Changes in the Capacity Provisioning Task
In the recent service update for z/OSMF, considerable function was delivered, making it equivalent to the Capacity Provisioning Control Center (CPCC), the Windows client Graphical User Interface (GUI). As a result, starting with z/OS V2R1, the CPCC is no longer needed and isn’t scheduled for any further enhancements. From now on, the way to manage and interact with the Capacity Provisioning Manager (CPM) will be through the z/OSMF Capacity Provisioning task.
Changes in the Configuration Assistant Task
Network teams have been finding a lot of value in the z/OSMF Configuration Assistant task, which helps with configuring network policies. With z/OSMF V2R1, this task is enhanced to provide a more integrated look and feel with other z/OSMF tasks, as well as provide a better performing function. In addition, there are enhancements to take advantage of new functions in Communication Server for z/OS V2R1, including support for Policy-Based Networking for Application Transparent TLS (AT-TLS) and IPv6.
Configuration Made Easier
While the configuration process for z/OSMF has been streamlined in every release, it was still reasonably involved with the separate configuration procedures for WebSphere OEM and z/OSMF. Now, with the WebSphere Liberty profile run-time embedded in the z/OSMF application itself, there’s another big jump in the right direction. As mentioned previously, this change eliminates the need for a separate run-time configuration and reduces the number of steps for configuring z/OSMF. Additionally, this offers changes in the default ports and lets you generate a digital certificate, should you wish to do so, with support for hardware crypto built in. In z/OSMF V2R1, the service update process has been simplified to be more consistent with the z/OS service process. In prior releases, some PTFs required you to run a special script to redeploy z/OSMF after installing the PTF. In z/OSMF V2R1, this requirement is removed. Once you’ve applied a PTF, just restart the application. It’s that simple. Expect to see continued focus in this space.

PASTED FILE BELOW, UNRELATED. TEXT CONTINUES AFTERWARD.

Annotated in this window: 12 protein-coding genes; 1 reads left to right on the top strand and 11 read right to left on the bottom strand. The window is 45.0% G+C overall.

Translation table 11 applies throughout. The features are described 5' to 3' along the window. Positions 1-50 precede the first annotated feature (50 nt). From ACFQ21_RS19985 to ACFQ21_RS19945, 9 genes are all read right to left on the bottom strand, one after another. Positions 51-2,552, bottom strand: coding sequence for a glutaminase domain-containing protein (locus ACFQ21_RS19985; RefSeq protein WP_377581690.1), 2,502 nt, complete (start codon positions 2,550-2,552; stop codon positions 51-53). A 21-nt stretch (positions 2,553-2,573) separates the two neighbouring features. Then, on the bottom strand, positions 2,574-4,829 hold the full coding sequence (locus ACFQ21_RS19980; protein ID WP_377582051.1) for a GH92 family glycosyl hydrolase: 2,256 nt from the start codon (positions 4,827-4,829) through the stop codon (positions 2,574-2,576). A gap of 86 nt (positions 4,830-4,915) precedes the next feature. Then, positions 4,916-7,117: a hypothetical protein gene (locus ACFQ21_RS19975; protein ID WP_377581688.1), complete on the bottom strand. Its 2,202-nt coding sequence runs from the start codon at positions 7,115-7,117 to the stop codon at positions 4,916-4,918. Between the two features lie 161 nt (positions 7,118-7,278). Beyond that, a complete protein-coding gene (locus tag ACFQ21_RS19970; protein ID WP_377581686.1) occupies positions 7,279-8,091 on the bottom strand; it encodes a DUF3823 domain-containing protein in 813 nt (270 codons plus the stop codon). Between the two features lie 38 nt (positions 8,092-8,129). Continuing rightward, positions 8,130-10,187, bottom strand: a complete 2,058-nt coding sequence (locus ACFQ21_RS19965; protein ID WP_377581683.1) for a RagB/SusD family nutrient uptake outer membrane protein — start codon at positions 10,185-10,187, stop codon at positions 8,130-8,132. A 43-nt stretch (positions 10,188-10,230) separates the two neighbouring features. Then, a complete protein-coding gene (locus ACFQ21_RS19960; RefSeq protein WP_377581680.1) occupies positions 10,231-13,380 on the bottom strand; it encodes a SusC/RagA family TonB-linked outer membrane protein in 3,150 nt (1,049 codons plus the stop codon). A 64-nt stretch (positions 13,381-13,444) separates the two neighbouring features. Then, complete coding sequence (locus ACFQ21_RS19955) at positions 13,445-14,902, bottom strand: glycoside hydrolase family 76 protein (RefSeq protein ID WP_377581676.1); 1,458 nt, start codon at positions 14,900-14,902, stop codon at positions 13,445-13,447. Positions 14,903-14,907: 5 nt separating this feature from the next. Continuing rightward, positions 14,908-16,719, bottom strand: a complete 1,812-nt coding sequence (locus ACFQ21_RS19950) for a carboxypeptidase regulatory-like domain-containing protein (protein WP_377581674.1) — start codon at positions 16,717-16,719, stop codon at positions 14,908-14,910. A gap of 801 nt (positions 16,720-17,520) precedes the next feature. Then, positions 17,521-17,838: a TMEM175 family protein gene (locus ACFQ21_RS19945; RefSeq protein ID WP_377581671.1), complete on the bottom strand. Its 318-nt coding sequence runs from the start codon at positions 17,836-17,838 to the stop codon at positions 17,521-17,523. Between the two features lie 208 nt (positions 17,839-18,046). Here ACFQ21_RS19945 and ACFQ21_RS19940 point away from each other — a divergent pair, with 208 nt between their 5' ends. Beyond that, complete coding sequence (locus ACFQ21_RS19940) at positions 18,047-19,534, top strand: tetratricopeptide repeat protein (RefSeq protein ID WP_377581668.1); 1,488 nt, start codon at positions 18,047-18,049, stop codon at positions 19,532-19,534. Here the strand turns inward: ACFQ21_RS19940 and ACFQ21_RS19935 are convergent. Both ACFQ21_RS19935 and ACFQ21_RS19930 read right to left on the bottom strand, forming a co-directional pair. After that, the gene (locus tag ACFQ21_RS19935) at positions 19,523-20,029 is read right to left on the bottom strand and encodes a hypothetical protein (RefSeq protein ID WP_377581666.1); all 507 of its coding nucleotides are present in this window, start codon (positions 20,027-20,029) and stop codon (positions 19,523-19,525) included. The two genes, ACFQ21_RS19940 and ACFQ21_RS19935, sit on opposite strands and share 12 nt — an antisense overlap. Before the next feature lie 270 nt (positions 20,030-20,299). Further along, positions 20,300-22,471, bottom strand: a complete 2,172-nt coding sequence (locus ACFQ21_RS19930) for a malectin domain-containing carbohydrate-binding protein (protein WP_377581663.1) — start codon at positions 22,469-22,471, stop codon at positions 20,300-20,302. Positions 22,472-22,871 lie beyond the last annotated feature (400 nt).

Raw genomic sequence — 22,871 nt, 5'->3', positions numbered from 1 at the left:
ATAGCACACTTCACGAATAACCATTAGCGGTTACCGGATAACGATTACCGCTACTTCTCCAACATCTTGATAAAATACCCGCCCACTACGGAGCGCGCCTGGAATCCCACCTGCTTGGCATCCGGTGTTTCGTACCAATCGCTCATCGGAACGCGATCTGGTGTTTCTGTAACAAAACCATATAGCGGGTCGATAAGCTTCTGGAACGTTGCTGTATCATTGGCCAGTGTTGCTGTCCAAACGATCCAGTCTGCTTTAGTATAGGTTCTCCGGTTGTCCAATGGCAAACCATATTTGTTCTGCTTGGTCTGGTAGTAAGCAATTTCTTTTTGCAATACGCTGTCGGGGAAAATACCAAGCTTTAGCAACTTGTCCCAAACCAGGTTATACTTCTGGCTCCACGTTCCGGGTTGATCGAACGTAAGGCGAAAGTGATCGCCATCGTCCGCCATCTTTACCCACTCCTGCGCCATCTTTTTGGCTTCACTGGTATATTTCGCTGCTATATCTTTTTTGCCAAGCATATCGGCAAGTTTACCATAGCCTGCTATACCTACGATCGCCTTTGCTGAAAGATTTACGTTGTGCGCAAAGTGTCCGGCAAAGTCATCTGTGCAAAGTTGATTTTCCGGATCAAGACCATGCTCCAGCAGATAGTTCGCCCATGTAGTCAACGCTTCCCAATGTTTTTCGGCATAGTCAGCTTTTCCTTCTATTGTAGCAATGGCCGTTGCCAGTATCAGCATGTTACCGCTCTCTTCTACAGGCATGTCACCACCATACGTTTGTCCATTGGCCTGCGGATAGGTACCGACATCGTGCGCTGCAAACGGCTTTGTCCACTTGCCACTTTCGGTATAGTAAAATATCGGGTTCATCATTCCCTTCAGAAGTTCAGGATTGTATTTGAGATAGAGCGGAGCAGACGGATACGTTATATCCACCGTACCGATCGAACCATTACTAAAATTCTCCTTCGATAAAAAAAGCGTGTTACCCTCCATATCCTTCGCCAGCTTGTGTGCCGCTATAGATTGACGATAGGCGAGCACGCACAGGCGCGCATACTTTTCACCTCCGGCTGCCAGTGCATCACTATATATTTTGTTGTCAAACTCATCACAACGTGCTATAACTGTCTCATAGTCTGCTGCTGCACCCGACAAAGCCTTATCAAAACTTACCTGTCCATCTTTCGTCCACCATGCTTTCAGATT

For those coming from a prior release of z/OSMF, the use of SAF Authorization Mode to manage user authorizations to tasks is now a requirement. This is actually a good thing, as it means you can manage z/OSMF authorizations through the same security management product you use for z/OS. V1R13 installations currently using Repository Authorization Mode can convert to SAF mode in V1R13, and thus be prepared for migrating to z/OSMF V2R1. Or, you can convert to SAF Authorization Mode during the migration. During the configuration process, z/OSMF generates a REXX exec with RACF commands to help you make the transition. Early customer feedback is pointing to a smooth conversion to SAF mode.
This latest release of z/OSMF delivers an even more compelling value proposition for you and your staff. As clients are poised to implement and roll out z/OSMF V2R1, this new and improved product package makes z/OSMF a more viable and consumable product. Modern tools such as the z/OS Jobs REST interface services and z/OSMF Workflows framework are giving z/OSMF a more central role in z/OS management. Further, substantial enhancements to the system management tasks continue to provide productivity gains for both new and experienced systems programmers.